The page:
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Namibia baby abandonment law: ‘I wanted someone to take better care of my son’

The discovery of the dead body of a newborn baby abandoned behind a school in the Namibian capital, Windhoek, last November shows that a change in the law was not enough to solve the problem.

In 2019, Namibia passed legislation saying that women who, out of desperation, took the drastic step of abandoning their child, would no longer be prosecuted.

Safe places where an infant could be left were established, but there is still not enough awareness of the legal changes.

Two years ago, Linda, which is not her real name, used one of these places to leave her child.

Linda cries when she talks about the baby she had to give up.

“It was not an easy decision, as a mother, to carry a baby for nine months and give it away. But I still did it because of the situation I was in,” Linda says in a low voice. She is talking about being unable to afford another child.

Linda shares a tiny house with her other children and her boyfriend in an informal settlement near the coastal town of Swakopmund.

She sometimes finds it difficult to afford a meal, and says her four children understand that if “mum has nothing today, we will not eat today”.

She adds: “But for the fifth born, if there is no meal, he would not understand anything. So I just thought: ‘I have to give this baby away, to someone who would take better care of him.'”

Linda is remorseful but believes she did the best for her baby at the time.

“I do miss him, I miss my baby because I breastfed him for three days, but I know he’s okay, he’s with the right people.”

‘Dearest mommy’
The reason she knows he is being looked after is that she left him in what is called a baby-saver box – a drawer built into a wall of a compound in Swakopmund that has a mattress and a blanket inside. There is also a letter.

“Dearest mommy… please know that we do not judge you,” reads the reassuring note.

“We cannot begin to understand the circumstances that have brought you [here],” it adds.

The message is from the Ruach Elohim Foundation, which was set up in Swakopmund by Ronel Peters and her husband Dick to create a haven for babies.

“We received this little one, only yesterday,” Mrs Peters says, cradling a tiny boy.

“He’s four days old. Unfortunately we were very busy, we haven’t even named him yet.”

The baby-saver box is her foundation’s initiative and there are similar projects elsewhere in the world.

The box, the first and only in Namibia, is one way that mothers can bring babies, usually newborns, and leave them anonymously in a safe place to be found and cared for.

It was already in existence before the law changed but Mrs Peters is hoping to set up more, elsewhere in the country.

Any time a baby is left in the box, Mrs Peters and her team of seven receive a notification on their phones and someone then goes to collect the infant.

The mother has 30 days to claim her baby back if she changes her mind.

“If the 30 days elapse and she doesn’t come back, then obviously we assume she is happy with the decision she made, and… this baby can be registered as an adoptive baby in Namibia,” Mrs Peters explains.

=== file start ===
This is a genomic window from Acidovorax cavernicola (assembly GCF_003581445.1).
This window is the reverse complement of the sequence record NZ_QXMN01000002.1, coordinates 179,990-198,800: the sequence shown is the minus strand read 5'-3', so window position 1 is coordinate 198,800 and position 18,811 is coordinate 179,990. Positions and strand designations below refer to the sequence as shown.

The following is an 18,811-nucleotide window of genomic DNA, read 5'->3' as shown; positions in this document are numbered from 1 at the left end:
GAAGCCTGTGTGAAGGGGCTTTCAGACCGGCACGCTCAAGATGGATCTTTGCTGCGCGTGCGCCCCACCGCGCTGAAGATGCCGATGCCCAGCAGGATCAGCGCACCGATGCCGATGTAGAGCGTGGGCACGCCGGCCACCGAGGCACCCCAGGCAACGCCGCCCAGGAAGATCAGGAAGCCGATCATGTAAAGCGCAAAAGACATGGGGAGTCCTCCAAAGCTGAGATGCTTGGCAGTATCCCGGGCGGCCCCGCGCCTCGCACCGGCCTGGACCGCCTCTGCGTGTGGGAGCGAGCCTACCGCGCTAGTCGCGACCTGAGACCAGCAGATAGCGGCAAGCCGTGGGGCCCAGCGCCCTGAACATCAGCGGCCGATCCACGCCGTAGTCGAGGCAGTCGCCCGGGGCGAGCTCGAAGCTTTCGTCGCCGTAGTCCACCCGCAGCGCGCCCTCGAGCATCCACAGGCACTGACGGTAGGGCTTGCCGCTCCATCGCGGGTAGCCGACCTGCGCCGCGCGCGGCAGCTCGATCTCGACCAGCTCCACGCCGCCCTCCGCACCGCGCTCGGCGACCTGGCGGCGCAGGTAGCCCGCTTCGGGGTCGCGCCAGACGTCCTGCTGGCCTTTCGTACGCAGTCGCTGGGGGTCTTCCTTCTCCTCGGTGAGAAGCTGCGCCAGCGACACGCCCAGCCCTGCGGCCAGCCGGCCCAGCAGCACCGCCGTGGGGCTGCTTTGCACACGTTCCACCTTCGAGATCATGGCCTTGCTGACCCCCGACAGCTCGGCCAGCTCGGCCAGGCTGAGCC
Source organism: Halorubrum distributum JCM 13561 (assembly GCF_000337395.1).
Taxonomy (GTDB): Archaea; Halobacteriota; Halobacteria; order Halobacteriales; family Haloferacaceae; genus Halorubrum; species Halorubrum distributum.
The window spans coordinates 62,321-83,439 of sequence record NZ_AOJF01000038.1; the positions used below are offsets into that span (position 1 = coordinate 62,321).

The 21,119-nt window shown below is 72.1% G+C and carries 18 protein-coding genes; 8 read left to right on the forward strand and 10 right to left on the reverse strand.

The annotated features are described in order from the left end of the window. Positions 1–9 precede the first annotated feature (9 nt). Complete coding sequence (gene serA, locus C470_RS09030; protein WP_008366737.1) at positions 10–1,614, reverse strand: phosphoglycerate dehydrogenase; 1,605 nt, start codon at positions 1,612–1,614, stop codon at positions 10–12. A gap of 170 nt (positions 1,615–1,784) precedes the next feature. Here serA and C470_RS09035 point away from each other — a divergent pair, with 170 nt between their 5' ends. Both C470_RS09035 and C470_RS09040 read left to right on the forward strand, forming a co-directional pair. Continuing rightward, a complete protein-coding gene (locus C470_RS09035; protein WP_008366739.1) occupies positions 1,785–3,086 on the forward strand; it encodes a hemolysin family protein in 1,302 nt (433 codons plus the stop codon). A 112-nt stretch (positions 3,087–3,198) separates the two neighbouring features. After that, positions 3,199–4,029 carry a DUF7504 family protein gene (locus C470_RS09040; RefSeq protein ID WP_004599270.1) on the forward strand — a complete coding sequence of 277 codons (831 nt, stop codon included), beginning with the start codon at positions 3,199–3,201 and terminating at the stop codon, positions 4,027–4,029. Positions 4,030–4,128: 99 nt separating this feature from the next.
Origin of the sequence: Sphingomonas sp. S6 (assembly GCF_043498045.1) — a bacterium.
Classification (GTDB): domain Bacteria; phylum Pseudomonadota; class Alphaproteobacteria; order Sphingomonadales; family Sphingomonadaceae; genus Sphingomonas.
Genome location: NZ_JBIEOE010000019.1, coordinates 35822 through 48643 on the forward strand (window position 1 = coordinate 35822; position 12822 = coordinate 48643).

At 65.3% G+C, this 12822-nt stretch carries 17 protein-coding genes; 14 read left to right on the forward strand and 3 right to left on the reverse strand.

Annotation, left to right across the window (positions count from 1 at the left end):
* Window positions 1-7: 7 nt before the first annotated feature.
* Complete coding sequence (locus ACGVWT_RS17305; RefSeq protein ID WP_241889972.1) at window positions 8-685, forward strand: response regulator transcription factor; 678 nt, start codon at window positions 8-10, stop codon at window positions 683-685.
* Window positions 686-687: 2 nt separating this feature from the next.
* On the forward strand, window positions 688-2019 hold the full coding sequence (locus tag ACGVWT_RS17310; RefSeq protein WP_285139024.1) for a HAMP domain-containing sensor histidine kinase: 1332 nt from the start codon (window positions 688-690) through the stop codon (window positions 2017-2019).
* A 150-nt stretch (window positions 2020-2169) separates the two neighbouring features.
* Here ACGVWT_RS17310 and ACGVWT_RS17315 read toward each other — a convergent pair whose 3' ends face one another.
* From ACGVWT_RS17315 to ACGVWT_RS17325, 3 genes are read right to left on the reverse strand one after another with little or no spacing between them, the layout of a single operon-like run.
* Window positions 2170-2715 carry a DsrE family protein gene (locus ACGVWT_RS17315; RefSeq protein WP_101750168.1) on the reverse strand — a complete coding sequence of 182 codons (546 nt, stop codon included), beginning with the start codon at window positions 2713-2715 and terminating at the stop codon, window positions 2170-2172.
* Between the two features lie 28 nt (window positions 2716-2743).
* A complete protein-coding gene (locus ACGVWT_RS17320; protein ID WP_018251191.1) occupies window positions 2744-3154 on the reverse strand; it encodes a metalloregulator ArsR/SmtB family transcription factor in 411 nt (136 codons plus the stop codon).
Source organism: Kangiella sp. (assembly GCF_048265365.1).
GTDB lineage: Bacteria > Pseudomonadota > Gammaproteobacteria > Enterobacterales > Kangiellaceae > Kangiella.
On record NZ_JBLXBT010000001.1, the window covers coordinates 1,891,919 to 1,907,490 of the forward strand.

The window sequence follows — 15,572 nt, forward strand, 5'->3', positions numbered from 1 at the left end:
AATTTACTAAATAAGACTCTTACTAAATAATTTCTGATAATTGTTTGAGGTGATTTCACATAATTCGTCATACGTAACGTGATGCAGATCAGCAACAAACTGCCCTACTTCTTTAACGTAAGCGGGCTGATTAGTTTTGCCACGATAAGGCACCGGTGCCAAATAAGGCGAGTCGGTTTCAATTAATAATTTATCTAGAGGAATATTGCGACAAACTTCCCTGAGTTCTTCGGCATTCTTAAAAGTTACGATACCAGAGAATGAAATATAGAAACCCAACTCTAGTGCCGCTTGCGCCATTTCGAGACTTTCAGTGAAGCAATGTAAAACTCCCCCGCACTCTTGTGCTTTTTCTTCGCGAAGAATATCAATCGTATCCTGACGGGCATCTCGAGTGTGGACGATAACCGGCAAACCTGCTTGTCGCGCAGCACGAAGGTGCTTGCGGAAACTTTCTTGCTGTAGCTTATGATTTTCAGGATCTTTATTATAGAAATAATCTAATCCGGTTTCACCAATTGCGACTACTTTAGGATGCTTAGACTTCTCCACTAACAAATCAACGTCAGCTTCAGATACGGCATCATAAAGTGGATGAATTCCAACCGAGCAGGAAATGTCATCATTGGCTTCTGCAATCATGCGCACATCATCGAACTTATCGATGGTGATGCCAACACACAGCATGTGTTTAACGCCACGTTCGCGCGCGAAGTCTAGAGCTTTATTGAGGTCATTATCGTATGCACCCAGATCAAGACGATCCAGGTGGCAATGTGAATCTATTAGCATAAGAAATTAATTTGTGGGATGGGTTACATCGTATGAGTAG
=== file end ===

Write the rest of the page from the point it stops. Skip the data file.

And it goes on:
Inside the home, there is a board on the wall with photos of the babies and the dates they each came in. Nikolai, Miracle, Gabriel and Joshua are just a few that make up the display.

The baby-saver box is just one way that children arrive and, since it was established just over four years ago, 10 babies have been left there.

But despite the change in the law, babies continue to be abandoned in unsafe places.

According to police statistics, between 2018 and 2022 close to 140 babies were abandoned nationwide – far more than those left in safe places, and a high number given the country’s small population of just 2.5 million.

Mrs Peters wishes more people were aware of the baby-saver box.

“Mothers must be educated that they are allowed to leave their babies, unharmed, at a safe place, and anonymously, if they wish to do so.

“Every time I hear of another baby that was dumped, I feel very guilty, it feels that it’s my fault, because I didn’t do enough awareness.”

‘I pray he will forgive me’
Poverty, such as in the case of Linda, is one reason why mothers feel they are not able to look after a child. But other babies have been abandoned because their mothers felt they were too young, or they were the result of a rape, or that fathers have walked away from the family, says Donata Tshivoro, a leading social worker at the gender ministry.

The move to decriminalise baby abandonment in 2019 was made to encourage mothers to leave their babies in safe places, such as a hospital or police station – or in a baby-saver box.

The child must show no sign of abuse, neglect, or malnutrition. Once the baby is handed in, the child is given to a social worker.

Mercia Chingwaramusee, a social worker who works on this issue, acknowledges that despite the change in the law, there is a stigma and “the fear of people knowing that you went to drop your child there”.

Nevertheless, she adds that a mother making the decision to give up her child as she is unable to keep them is actually giving that baby “an opportunity to live”.

The authorities acknowledge that more still needs to be done to make people aware of the safe way to leave a baby to prevent further deaths.

“We do talk on radios, in different vernacular languages, we do go to schools, and we do community meetings, the social workers also go to the head men at the village,” Ms Tshivoro says.

While there are now safe ways to give up a child, troubling feelings for people like Linda never go away.

“I just pray to God that one day he will forgive me,” she says, “or maybe come to me one day.”

source: BBC